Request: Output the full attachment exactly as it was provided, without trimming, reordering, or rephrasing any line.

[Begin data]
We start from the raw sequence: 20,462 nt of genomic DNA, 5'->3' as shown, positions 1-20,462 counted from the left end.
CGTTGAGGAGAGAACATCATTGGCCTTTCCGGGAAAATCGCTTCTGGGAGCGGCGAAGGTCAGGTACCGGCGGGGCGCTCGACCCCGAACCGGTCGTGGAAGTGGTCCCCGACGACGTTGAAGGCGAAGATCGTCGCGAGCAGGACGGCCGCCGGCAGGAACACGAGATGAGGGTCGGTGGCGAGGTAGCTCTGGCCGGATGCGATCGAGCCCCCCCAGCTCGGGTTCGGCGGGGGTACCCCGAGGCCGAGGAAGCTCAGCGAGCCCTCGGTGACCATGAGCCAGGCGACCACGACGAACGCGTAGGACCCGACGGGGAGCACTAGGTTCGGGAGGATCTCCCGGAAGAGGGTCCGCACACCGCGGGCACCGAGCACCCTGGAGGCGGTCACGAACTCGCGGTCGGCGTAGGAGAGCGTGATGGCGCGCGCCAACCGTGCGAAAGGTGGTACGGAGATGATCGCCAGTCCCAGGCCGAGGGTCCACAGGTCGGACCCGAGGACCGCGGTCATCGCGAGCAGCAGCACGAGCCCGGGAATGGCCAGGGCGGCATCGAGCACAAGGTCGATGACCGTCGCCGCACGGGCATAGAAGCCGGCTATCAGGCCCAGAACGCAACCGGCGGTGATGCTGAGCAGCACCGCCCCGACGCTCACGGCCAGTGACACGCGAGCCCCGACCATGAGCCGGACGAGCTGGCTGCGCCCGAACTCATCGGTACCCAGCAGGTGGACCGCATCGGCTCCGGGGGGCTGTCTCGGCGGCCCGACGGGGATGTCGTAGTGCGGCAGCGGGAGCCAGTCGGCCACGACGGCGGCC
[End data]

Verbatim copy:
We start from the raw sequence: 20,462 nt of genomic DNA, 5'->3' as shown, positions 1-20,462 counted from the left end.
CGTTGAGGAGAGAACATCATTGGCCTTTCCGGGAAAATCGCTTCTGGGAGCGGCGAAGGTCAGGTACCGGCGGGGCGCTCGACCCCGAACCGGTCGTGGAAGTGGTCCCCGACGACGTTGAAGGCGAAGATCGTCGCGAGCAGGACGGCCGCCGGCAGGAACACGAGATGAGGGTCGGTGGCGAGGTAGCTCTGGCCGGATGCGATCGAGCCCCCCCAGCTCGGGTTCGGCGGGGGTACCCCGAGGCCGAGGAAGCTCAGCGAGCCCTCGGTGACCATGAGCCAGGCGACCACGACGAACGCGTAGGACCCGACGGGGAGCACTAGGTTCGGGAGGATCTCCCGGAAGAGGGTCCGCACACCGCGGGCACCGAGCACCCTGGAGGCGGTCACGAACTCGCGGTCGGCGTAGGAGAGCGTGATGGCGCGCGCCAACCGTGCGAAAGGTGGTACGGAGATGATCGCCAGTCCCAGGCCGAGGGTCCACAGGTCGGACCCGAGGACCGCGGTCATCGCGAGCAGCAGCACGAGCCCGGGAATGGCCAGGGCGGCATCGAGCACAAGGTCGATGACCGTCGCCGCACGGGCATAGAAGCCGGCTATCAGGCCCAGAACGCAACCGGCGGTGATGCTGAGCAGCACCGCCCCGACGCTCACGGCCAGTGACACGCGAGCCCCGACCATGAGCCGGACGAGCTGGCTGCGCCCGAACTCATCGGTACCCAGCAGGTGGACCGCATCGGCTCCGGGGGGCTGTCTCGGCGGCCCGACGGGGATGTCGTAGTGCGGCAGCGGGAGCCAGTCGGCCACGACGGCGGCC